Sunday, August 8

Members of the 70 Percent Club

We’re slowly making our way south as tomorrow we'll finally depart Alaska. Tonight we’ve based ourselves at the Mt KcKinley Princess Wilderness Lodge on the southern boundary of Denali State Park, about 200 kilometres north of Anchorage. On a clear day the lodge offers unrivalled views of Mt McKinley, less than 65kms away. Sadly, the view is currently blocked by the same low cloud that’s dogged most of our trip into the interior.

We’ve seen signs everywhere reassuring us that less than a third of visitors ever see the perpetually cloud-shrouded peak. They call those that miss out members of the “70 Percent Club.” Our hotel has blessed members with a large display photo of the stunning mountain vista we're meant to see rather than the drab grey cloud visible from the main balcony. Can you spot the difference above?

We’ve had to satisfy ourselves instead with expansive wilderness views as we travel south. Perhaps the most spectacular of these were those we experienced on the Park Road, west of Glitter Gulch. Private cars are permitted on the first 15 miles of the Denali National Park’s only roadway, before the route is restricted to a carefully managed shuttle bus service. We decided to drive as could and we could, before stopping briefly to enjoy scenic tundra views at Savage Creek, the turning point for private cars.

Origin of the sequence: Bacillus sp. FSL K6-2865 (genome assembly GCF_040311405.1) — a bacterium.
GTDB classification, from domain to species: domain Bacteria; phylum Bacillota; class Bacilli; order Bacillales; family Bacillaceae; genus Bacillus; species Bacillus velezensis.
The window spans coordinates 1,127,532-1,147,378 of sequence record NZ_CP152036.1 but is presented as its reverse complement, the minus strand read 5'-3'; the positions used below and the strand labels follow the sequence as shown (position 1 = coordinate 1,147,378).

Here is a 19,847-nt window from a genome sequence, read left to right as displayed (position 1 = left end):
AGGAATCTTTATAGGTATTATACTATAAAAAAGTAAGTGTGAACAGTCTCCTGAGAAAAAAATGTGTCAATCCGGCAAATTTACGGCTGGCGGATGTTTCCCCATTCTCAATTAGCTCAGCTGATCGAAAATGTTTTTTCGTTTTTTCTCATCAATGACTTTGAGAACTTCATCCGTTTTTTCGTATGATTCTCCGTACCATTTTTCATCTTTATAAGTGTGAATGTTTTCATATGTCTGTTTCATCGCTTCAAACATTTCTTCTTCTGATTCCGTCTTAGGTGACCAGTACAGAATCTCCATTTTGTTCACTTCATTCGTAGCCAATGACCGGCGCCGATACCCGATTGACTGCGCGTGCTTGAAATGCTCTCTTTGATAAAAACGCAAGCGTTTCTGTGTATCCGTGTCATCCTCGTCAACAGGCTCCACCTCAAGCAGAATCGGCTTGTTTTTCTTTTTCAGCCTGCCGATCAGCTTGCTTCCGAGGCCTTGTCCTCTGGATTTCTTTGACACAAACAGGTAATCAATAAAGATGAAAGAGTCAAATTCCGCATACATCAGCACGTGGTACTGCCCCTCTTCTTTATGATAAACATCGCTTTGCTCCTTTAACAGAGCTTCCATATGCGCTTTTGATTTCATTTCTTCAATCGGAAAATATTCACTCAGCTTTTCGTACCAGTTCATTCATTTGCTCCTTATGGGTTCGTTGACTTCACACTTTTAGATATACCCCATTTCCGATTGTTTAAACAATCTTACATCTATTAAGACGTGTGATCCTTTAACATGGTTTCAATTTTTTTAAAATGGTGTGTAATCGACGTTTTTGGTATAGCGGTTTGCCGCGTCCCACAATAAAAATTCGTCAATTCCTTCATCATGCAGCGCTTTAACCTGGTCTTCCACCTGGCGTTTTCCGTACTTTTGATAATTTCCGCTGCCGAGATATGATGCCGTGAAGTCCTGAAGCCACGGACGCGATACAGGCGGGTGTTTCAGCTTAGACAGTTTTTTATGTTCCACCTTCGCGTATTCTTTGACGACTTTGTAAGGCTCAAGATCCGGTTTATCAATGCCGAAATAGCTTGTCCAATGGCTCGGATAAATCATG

I continue to be fascinated by the boreal forests in this part of the world. These hardy pine forests encircle the entire northern hemisphere at this latitude, accounting for almost one third of the planet's entire forest area. The harsh tundra conditions and short growing season result in a landscape dominated by scrawny, adult pine trees. These trees look more like tatty pipe-cleaners, rather than the classic conical shape typically associated with fir trees. We saw a documentary earlier in the week that noted trees in these parts take a decade to grow less than 30 centimetres. This means that the tallest, battered three-metre specimens we’ve seen are at least a hundred years old.

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